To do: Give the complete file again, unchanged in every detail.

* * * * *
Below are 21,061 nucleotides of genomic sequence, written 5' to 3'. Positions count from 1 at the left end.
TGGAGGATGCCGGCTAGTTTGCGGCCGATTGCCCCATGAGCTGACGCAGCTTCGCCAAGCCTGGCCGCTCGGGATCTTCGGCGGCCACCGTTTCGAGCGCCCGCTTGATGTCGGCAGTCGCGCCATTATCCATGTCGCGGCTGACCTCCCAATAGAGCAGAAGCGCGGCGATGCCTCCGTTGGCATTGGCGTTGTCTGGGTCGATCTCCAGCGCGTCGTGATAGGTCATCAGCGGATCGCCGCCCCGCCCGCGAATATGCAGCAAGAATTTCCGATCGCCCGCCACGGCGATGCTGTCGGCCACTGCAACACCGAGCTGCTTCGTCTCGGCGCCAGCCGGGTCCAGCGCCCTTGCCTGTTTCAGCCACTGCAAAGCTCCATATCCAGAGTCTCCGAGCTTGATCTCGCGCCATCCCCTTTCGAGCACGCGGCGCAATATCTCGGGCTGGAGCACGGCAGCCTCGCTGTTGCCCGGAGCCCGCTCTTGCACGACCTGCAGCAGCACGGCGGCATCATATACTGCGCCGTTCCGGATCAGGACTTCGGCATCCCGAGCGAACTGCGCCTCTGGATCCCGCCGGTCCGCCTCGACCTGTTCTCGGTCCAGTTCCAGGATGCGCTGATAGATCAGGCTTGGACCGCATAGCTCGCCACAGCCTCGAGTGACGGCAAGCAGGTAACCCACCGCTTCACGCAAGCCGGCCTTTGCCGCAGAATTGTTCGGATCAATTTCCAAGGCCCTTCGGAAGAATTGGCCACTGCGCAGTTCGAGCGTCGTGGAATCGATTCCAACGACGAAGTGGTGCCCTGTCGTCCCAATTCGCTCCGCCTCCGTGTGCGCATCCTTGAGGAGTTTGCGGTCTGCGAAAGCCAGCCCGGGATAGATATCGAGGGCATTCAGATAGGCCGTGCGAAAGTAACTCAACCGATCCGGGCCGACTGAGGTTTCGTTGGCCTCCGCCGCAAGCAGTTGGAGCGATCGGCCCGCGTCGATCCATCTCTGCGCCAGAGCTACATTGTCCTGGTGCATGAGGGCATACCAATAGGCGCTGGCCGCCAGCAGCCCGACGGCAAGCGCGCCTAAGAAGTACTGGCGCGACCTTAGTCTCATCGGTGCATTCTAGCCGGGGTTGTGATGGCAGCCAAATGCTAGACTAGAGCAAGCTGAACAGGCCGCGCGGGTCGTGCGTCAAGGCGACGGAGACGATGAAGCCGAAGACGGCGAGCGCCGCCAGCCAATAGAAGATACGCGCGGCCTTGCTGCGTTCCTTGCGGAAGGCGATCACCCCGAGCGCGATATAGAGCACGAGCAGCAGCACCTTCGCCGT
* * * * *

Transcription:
Below are 21,061 nucleotides of genomic sequence, written 5' to 3'. Positions count from 1 at the left end.
TGGAGGATGCCGGCTAGTTTGCGGCCGATTGCCCCATGAGCTGACGCAGCTTCGCCAAGCCTGGCCGCTCGGGATCTTCGGCGGCCACCGTTTCGAGCGCCCGCTTGATGTCGGCAGTCGCGCCATTATCCATGTCGCGGCTGACCTCCCAATAGAGCAGAAGCGCGGCGATGCCTCCGTTGGCATTGGCGTTGTCTGGGTCGATCTCCAGCGCGTCGTGATAGGTCATCAGCGGATCGCCGCCCCGCCCGCGAATATGCAGCAAGAATTTCCGATCGCCCGCCACGGCGATGCTGTCGGCCACTGCAACACCGAGCTGCTTCGTCTCGGCGCCAGCCGGGTCCAGCGCCCTTGCCTGTTTCAGCCACTGCAAAGCTCCATATCCAGAGTCTCCGAGCTTGATCTCGCGCCATCCCCTTTCGAGCACGCGGCGCAATATCTCGGGCTGGAGCACGGCAGCCTCGCTGTTGCCCGGAGCCCGCTCTTGCACGACCTGCAGCAGCACGGCGGCATCATATACTGCGCCGTTCCGGATCAGGACTTCGGCATCCCGAGCGAACTGCGCCTCTGGATCCCGCCGGTCCGCCTCGACCTGTTCTCGGTCCAGTTCCAGGATGCGCTGATAGATCAGGCTTGGACCGCATAGCTCGCCACAGCCTCGAGTGACGGCAAGCAGGTAACCCACCGCTTCACGCAAGCCGGCCTTTGCCGCAGAATTGTTCGGATCAATTTCCAAGGCCCTTCGGAAGAATTGGCCACTGCGCAGTTCGAGCGTCGTGGAATCGATTCCAACGACGAAGTGGTGCCCTGTCGTCCCAATTCGCTCCGCCTCCGTGTGCGCATCCTTGAGGAGTTTGCGGTCTGCGAAAGCCAGCCCGGGATAGATATCGAGGGCATTCAGATAGGCCGTGCGAAAGTAACTCAACCGATCCGGGCCGACTGAGGTTTCGTTGGCCTCCGCCGCAAGCAGTTGGAGCGATCGGCCCGCGTCGATCCATCTCTGCGCCAGAGCTACATTGTCCTGGTGCATGAGGGCATACCAATAGGCGCTGGCCGCCAGCAGCCCGACGGCAAGCGCGCCTAAGAAGTACTGGCGCGACCTTAGTCTCATCGGTGCATTCTAGCCGGGGTTGTGATGGCAGCCAAATGCTAGACTAGAGCAAGCTGAACAGGCCGCGCGGGTCGTGCGTCAAGGCGACGGAGACGATGAAGCCGAAGACGGCGAGCGCCGCCAGCCAATAGAAGATACGCGCGGCCTTGCTGCGTTCCTTGCGGAAGGCGATCACCCCGAGCGCGATATAGAGCACGAGCAGCAGCACCTTCGCCGT